There is a clear disparity in who has access to quality green spaces in Vancouver. As COVID laid bare, equity-denied communities face complex, interrelated health crises. Cities must recognize how race, income and the built environment conspire to make parks a pressing environmental justice issue in cities.

  • Park planning has long tracked development growth to guide investment. This has led to a growing disparity between who has access to quality green spaces and who does not. For example, while over 90% of people in Vancouver live within a five-minute walk of green space, communities like the Downtown Eastside have been shown to get hotter due to a lack of tree canopy and green space.
  • The Vancouver Park Board is leading the way with its VanPlay Master Plan, which acknowledges historic underinvestment in equity-denied neighbourhoods. This decision-making tool directs park investments to under-resourced geographic areas.

Park Policy Directions

  • Increase funding for park programming in equity-denied communities by supporting initiatives like Team UP which collaborate with communities and partners to activate spaces in the DTES through arts, recreation, connection to nature and stewardship.
  • Update the Initiative Zones’ equity-focused investment framework in VanPlay as a publicly available online tool that includes metrics such as:
    • Socioeconomic status (e.g., income)
    • Race and ethnicity (e.g., the proportion of racialized residents)
    • Climate justice (e.g., tree canopy coverage, urban heat islands)
    • Public health (e.g., chronic disease prevalence, mental health indicators)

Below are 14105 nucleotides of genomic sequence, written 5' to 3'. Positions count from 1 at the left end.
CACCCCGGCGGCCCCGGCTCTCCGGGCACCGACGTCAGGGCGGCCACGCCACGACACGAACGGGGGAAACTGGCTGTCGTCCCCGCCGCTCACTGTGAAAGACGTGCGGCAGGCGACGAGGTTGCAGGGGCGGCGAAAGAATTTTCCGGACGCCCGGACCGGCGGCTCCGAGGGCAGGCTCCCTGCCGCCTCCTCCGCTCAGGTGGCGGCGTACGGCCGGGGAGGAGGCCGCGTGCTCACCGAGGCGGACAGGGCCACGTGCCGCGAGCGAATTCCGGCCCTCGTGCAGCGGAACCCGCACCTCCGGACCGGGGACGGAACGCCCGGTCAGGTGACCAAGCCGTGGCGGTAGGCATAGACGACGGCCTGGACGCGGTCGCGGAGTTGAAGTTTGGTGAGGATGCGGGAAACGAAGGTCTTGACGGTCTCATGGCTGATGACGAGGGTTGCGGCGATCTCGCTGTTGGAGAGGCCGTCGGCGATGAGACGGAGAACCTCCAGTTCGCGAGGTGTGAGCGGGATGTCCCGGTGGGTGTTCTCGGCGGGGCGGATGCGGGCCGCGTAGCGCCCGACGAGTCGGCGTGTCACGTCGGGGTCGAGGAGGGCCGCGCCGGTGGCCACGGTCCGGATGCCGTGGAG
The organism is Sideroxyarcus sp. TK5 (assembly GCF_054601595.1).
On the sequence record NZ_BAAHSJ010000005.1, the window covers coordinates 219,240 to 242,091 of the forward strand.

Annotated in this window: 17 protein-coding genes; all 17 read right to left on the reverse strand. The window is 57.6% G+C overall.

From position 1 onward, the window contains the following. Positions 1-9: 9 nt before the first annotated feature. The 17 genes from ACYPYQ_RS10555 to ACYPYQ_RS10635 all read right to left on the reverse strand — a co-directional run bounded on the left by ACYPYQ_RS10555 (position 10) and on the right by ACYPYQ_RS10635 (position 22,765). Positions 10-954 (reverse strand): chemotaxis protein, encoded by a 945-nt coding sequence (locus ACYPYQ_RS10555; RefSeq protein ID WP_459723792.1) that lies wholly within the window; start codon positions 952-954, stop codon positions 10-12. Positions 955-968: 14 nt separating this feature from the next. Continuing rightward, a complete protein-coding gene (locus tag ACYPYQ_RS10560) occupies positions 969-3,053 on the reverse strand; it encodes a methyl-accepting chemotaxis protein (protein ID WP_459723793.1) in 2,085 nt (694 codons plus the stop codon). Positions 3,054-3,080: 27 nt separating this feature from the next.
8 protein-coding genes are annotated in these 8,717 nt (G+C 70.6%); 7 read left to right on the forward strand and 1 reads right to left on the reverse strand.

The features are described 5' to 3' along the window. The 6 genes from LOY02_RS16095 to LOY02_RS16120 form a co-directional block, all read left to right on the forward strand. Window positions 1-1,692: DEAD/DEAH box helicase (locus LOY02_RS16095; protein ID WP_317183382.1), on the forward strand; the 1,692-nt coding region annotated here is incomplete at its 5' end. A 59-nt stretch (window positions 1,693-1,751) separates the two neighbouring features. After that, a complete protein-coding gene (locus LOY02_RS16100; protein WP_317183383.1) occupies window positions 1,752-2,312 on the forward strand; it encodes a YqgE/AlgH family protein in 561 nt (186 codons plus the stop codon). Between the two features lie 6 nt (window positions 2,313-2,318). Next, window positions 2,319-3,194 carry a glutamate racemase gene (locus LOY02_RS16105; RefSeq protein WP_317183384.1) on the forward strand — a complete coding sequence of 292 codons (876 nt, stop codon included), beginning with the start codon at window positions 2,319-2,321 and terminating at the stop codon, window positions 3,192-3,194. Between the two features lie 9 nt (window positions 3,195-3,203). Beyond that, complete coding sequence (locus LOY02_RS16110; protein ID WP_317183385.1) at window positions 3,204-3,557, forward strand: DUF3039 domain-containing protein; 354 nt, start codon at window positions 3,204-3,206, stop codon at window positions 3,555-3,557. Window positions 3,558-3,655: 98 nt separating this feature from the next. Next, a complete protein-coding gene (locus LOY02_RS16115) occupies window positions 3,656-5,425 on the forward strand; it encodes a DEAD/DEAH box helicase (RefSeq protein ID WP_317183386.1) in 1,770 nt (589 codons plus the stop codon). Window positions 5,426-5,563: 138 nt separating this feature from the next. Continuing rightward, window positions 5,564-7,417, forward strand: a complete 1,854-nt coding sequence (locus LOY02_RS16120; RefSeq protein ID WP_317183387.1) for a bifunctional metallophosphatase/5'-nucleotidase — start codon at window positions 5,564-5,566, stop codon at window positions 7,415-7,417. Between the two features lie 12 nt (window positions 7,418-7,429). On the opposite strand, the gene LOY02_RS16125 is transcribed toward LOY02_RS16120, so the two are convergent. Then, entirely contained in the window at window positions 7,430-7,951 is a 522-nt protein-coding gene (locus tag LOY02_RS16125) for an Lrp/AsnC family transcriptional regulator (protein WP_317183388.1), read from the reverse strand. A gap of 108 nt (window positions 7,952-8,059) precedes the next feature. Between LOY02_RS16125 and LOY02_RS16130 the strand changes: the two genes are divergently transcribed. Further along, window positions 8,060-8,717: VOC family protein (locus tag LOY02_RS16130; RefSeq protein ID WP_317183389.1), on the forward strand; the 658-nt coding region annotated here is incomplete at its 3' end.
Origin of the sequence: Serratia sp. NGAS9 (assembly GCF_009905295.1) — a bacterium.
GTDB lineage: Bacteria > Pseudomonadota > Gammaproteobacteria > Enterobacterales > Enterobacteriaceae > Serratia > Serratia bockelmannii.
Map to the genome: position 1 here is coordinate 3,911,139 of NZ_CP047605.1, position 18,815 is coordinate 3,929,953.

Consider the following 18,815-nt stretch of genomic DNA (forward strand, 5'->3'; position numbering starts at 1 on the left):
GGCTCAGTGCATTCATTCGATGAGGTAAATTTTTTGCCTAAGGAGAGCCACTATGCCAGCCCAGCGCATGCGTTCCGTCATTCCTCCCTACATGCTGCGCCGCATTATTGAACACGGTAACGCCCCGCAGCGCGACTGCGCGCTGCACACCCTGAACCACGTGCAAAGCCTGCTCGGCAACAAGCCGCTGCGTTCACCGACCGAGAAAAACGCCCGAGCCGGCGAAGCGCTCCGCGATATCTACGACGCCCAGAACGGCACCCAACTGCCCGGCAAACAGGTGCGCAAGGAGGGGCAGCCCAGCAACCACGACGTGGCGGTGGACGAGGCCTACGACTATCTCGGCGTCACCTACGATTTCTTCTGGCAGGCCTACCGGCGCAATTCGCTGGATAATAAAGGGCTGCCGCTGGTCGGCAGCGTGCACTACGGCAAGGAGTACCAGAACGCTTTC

• Housing type/tenure (e.g., apartments, single-family houses)

What we Know: Lack of Basic Amenities in Vancouver Parks Restricts Use

Credit: Richmond Nature Park Vancouver, 2021

Usable parks are the bar for entry. There’s an urgent need to increase park operating budgets to ensure basic amenities like bathrooms and water are the standard in every single Vancouver park.

Park Policy Directions

It is basic: amenities like bathrooms, rain shelters, and water must be the standard in every single Vancouver park, with a priority focus on equity-denied and high-use parks. Vancouver is known for its rainy weather but we only have a dozen sheltered areas in our entire park system.

Investments in basic amenities that promote park use must include:

  • All-season washroom access with longer open hours
  • More water fountains & bottle fill-up stations
  • Rain-shelter and shade structures to support all-weather use
  • Urban agriculture (e.g., community gardens)
  • Daily maintenance (e.g., garbage removal, basic repairs)
  • Extended park hours
  • Extend the Alcohol in Parks pilot project. With 62% of Vancouverites living in apartments, people need outdoor spaces where they can spend time with friends without needing to spend money in a pub or restaurant.

Further reading

Invest in the co-benefits of parks for climate resilience and adaptation, nature connection, and biodiversity

What we Know: Parks Mitigate Climate Impacts and are key to Vancouver Climate Adaptation

Credit: Sea Level Rise Sign in Vancouver, Chad Townsend